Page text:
Thursday, January 7, 2016

Hair & Hen Muddler

 
Natural Sculpin Muddler
          The importance of freshwater sculpin as trout food has become fully realized in our time, & that realization spawning the vast array of fly patterns meant to simulate them. Some of these are incredibly realistic, like dolls, some with doll eyes, the eyeballs rattling around in little plastic domes (even though the eyes of the naturals are generally mottled camouflage like the rest of the body & barely discernable). Many are bulky, ranging from awkward to dangerous when cast. (No problem, you stick a pin in the doll & fish simply float up!) 
Purple Muddler

Still, it’s hard to beat the original Muddler Minnow, tied by Don Gapen, & I’d place Jack Gartside’s Sparrow right up there beside it as a sculpin imitation. Considering that most species of freshwater sculpin are two inches long or less at maturity, Gartside’s Sparrow, generally fished in smaller sizes than the Muddler, makes perfect sense. Both of these killing patterns have two things in common: both offer the classic, big-headed, sculpin profile, & both are constructed of natural materials that blend together when wet, mimicking the blotchy coloration & texture of the naturals.
Chartreuse Muddler

If you’ve caught a natural & looked at it in hand, or if you’ve seen pictures, you might have noticed that the critter looks like primordial brown/olive camo ooze fashioned to an elongated teardrop shape, & other than the profile, the most outstanding characteristic, the dark barring on the body, usually three or four dark patches (& yes there are the large pectoral fins, but these are held close to the body when the sculpin is in motion). In designing the Hair & Hen Muddler I was looking for a version of about two & a half inches in length that, when wet, would closely imitate a natural in shape, movement & coloration. This one comes alive when wet, & worked very good for us this past season. I tie these in purple & chartreuse as well, & there are a lot of possibilities with dyed squirrel & kip tails. Works as a craw for smallmouth bass as well. 

Hair & Hen Muddler

Hook: #2-#4 Mustad 3366-BR

Thread: black, brown, tan or olive UNI 6/0

Tailing: squirrel tail

Gills: red tinsel wound on the hook shank

Body: in order tied in, on top of the shank: olive calf tail; squirrel tail; olive calf tail; squirrel tail; olive calf tail; squirrel tail; olive calf tail, on this last one, a pinch on top & a pinch on both sides of the hook shank (this will support a flared head shape once the hackle is wound in – each hair clump is placed a bit forward (shorter) than the one preceding it, I use the color bars on the hair as a guide, stepping the hair clumps forward a bar at each step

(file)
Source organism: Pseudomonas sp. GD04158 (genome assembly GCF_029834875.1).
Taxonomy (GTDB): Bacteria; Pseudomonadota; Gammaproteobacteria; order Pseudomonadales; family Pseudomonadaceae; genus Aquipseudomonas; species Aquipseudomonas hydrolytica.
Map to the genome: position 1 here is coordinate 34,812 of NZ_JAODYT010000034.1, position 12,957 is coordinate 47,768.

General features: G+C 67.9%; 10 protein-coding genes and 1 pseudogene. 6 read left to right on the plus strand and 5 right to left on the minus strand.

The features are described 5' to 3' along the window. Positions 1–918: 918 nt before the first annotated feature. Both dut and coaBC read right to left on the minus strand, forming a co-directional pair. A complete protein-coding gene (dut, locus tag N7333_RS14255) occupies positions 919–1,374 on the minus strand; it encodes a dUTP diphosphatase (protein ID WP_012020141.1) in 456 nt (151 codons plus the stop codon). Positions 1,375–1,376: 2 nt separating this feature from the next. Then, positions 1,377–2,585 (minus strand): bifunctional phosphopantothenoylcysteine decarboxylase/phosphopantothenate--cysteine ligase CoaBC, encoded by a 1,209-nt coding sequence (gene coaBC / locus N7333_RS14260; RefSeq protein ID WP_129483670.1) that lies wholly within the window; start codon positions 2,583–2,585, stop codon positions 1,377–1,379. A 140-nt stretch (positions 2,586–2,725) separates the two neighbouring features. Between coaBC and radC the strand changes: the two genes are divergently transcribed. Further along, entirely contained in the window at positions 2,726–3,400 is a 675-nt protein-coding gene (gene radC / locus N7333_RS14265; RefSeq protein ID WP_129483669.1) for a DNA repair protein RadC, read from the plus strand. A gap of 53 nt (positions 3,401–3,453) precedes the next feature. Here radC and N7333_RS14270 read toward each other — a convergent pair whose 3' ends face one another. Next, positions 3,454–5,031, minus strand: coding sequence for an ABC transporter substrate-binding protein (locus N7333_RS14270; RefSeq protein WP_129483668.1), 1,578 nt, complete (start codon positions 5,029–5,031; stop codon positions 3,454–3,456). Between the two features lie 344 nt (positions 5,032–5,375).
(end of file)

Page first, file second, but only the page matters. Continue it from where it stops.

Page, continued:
Lateral Line: copper mylar flash, one strand, both sides

Head (Hackle): in order tied in: bronze mallard, gadwall flank or brahma hen, Coc de Leon is perfect if you have it; then work toward the eye with dyed olive grizzly hen (3 to 4 hackles) diminishing the size of the hackle slightly as you go forward ~ & finish    


4 comments:

  1. Steven,
    This pattern is wonderful and very real looking to boot! That is the kicker! This would be an awesome weapon in taking some rather plump Smallmouth Bass on my beloved streams here in Ohio! We have sculpins a-plenty and your pattern is a sure bet to bring them to hand! Thanks for bringing this to us! Very enjoyable!
    Doug

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    1. Doug, cool you checked in! I should have said this is my current favorite smallie fly as well. Killed Pend Oreille smallmouth last summer. Brown trout too. When wet, it is the most realistic sculpin I've seen. Pulses & moves like a natural. Well worth the effort it takes to tie. Might take a couple tries to get the material quantity right, but you'll figure it out. Let me know how it works for you.

      Best in the New Year!

      Steve

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  2. Looks lovely and is indeed what I need for the smallmouth in the Huron in early season.

    Alas, it is a little beyond me to execute both in technique managing all of "that" and in materials. I'll work up to it and have it in my bookmarks now.

    I need to get better at streamer-type flies. Hair-wings and Mickey's are a crutch right now. I do enjoy reading about these more robust bodied streamers types and their construction technique. I like the repetition aspect of this one.

    Good looker.

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    1. Spike, nonsense, I know you can tie this one. If you can tie a simple hairwing like Mickey Finn, you can tie this. It's just more of the same thing: strapped-on hair & wound hackle. Well within your abilities.

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